An ant on its own isn’t too smart. It has a difficult time doing just about anything. But put an ant together with its colony and an advanced intelligence emerges that serves the whole.
Ants and bees alike have impressively fast and efficient modes of communication as a swarm, to make decisions about building, feeding, foraging and travel. Disagreements are resolved swiftly, maintaining a lightning-quick balance.
We have much to learn from ants about collective behavior. For instance, by studying the science of the ants’ foraging, large transit companies are rethinking how they do business. Southwest and Airliquide have been working with Bios Group (now NuTech) to develop computer-based organizational systems that mimic the algorithms used by ants during a colony’s collective foraging efforts. The algorithms help with everything from fuel and cost efficiency to driving and flying routes. Southwest is even considering using the same model to work with overcrowded ticket lines at the terminal.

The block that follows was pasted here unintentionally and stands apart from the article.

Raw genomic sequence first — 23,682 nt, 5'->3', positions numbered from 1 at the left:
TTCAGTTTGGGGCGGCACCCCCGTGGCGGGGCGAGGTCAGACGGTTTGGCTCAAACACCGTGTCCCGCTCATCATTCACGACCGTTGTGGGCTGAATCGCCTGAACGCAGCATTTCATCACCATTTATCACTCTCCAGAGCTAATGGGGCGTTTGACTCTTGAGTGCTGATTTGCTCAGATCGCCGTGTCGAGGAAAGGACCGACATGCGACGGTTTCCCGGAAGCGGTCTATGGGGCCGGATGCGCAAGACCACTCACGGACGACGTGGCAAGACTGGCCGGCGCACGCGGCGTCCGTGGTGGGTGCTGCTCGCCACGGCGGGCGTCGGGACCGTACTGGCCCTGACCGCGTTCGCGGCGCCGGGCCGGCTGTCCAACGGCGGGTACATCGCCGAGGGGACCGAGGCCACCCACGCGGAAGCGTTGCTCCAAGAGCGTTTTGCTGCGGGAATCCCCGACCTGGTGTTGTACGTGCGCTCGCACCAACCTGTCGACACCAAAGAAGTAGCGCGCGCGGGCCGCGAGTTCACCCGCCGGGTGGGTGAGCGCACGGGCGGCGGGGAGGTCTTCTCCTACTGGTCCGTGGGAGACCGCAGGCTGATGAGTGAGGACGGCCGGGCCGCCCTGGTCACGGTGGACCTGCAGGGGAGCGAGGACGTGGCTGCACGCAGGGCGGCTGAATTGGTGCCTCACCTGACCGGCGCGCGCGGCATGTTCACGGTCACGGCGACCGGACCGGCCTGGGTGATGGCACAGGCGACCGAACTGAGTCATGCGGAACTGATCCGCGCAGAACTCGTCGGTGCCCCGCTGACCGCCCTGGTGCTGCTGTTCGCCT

As we consider how to develop renewable and more efficient technologies, it may be increasingly important to turn our eyes toward the natural world for advice.